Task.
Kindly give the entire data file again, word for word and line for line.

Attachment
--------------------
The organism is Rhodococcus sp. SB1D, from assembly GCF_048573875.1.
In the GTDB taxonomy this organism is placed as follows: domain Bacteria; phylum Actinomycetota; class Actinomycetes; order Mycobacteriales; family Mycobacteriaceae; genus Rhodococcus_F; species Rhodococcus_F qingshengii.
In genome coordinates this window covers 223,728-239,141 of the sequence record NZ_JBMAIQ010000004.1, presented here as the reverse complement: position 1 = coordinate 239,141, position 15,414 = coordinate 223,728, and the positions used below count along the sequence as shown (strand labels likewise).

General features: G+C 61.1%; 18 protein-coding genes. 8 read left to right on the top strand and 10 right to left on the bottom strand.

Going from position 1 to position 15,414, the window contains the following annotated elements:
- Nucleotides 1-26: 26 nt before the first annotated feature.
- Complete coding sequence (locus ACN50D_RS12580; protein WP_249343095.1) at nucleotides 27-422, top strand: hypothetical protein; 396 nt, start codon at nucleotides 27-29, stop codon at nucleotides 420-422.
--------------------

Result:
The organism is Rhodococcus sp. SB1D, from assembly GCF_048573875.1.
In the GTDB taxonomy this organism is placed as follows: domain Bacteria; phylum Actinomycetota; class Actinomycetes; order Mycobacteriales; family Mycobacteriaceae; genus Rhodococcus_F; species Rhodococcus_F qingshengii.
In genome coordinates this window covers 223,728-239,141 of the sequence record NZ_JBMAIQ010000004.1, presented here as the reverse complement: position 1 = coordinate 239,141, position 15,414 = coordinate 223,728, and the positions used below count along the sequence as shown (strand labels likewise).

General features: G+C 61.1%; 18 protein-coding genes. 8 read left to right on the top strand and 10 right to left on the bottom strand.

Going from position 1 to position 15,414, the window contains the following annotated elements:
- Nucleotides 1-26: 26 nt before the first annotated feature.
- Complete coding sequence (locus ACN50D_RS12580; protein WP_249343095.1) at nucleotides 27-422, top strand: hypothetical protein; 396 nt, start codon at nucleotides 27-29, stop codon at nucleotides 420-422.